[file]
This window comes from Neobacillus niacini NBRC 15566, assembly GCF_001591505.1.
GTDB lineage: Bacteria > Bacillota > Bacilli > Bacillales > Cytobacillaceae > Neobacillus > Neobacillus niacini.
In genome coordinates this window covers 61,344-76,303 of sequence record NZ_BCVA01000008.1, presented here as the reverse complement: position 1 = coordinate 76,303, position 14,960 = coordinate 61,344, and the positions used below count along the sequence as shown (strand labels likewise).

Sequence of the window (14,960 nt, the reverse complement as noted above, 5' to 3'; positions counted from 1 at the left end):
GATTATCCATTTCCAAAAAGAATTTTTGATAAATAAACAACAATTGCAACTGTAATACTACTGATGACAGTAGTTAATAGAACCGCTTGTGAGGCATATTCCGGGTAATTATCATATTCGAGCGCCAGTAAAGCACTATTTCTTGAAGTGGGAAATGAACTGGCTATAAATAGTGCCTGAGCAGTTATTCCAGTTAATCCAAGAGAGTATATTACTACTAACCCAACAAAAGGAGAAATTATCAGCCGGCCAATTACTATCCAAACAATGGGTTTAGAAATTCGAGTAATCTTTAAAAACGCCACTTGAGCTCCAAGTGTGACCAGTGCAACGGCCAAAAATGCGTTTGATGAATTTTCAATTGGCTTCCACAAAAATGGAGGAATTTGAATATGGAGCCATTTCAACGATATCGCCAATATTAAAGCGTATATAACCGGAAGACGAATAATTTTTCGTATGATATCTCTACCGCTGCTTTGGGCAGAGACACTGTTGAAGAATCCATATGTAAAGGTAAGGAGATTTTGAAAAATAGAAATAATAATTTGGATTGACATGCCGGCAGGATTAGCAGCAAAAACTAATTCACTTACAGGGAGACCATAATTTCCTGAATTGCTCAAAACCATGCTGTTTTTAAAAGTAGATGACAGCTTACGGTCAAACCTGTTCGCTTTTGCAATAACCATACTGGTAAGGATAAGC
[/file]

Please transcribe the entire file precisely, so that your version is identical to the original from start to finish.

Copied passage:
This window comes from Neobacillus niacini NBRC 15566, assembly GCF_001591505.1.
GTDB lineage: Bacteria > Bacillota > Bacilli > Bacillales > Cytobacillaceae > Neobacillus > Neobacillus niacini.
In genome coordinates this window covers 61,344-76,303 of sequence record NZ_BCVA01000008.1, presented here as the reverse complement: position 1 = coordinate 76,303, position 14,960 = coordinate 61,344, and the positions used below count along the sequence as shown (strand labels likewise).

Sequence of the window (14,960 nt, the reverse complement as noted above, 5' to 3'; positions counted from 1 at the left end):
GATTATCCATTTCCAAAAAGAATTTTTGATAAATAAACAACAATTGCAACTGTAATACTACTGATGACAGTAGTTAATAGAACCGCTTGTGAGGCATATTCCGGGTAATTATCATATTCGAGCGCCAGTAAAGCACTATTTCTTGAAGTGGGAAATGAACTGGCTATAAATAGTGCCTGAGCAGTTATTCCAGTTAATCCAAGAGAGTATATTACTACTAACCCAACAAAAGGAGAAATTATCAGCCGGCCAATTACTATCCAAACAATGGGTTTAGAAATTCGAGTAATCTTTAAAAACGCCACTTGAGCTCCAAGTGTGACCAGTGCAACGGCCAAAAATGCGTTTGATGAATTTTCAATTGGCTTCCACAAAAATGGAGGAATTTGAATATGGAGCCATTTCAACGATATCGCCAATATTAAAGCGTATATAACCGGAAGACGAATAATTTTTCGTATGATATCTCTACCGCTGCTTTGGGCAGAGACACTGTTGAAGAATCCATATGTAAAGGTAAGGAGATTTTGAAAAATAGAAATAATAATTTGGATTGACATGCCGGCAGGATTAGCAGCAAAAACTAATTCACTTACAGGGAGACCATAATTTCCTGAATTGCTCAAAACCATGCTGTTTTTAAAAGTAGATGACAGCTTACGGTCAAACCTGTTCGCTTTTGCAATAACCATACTGGTAAGGATAAGC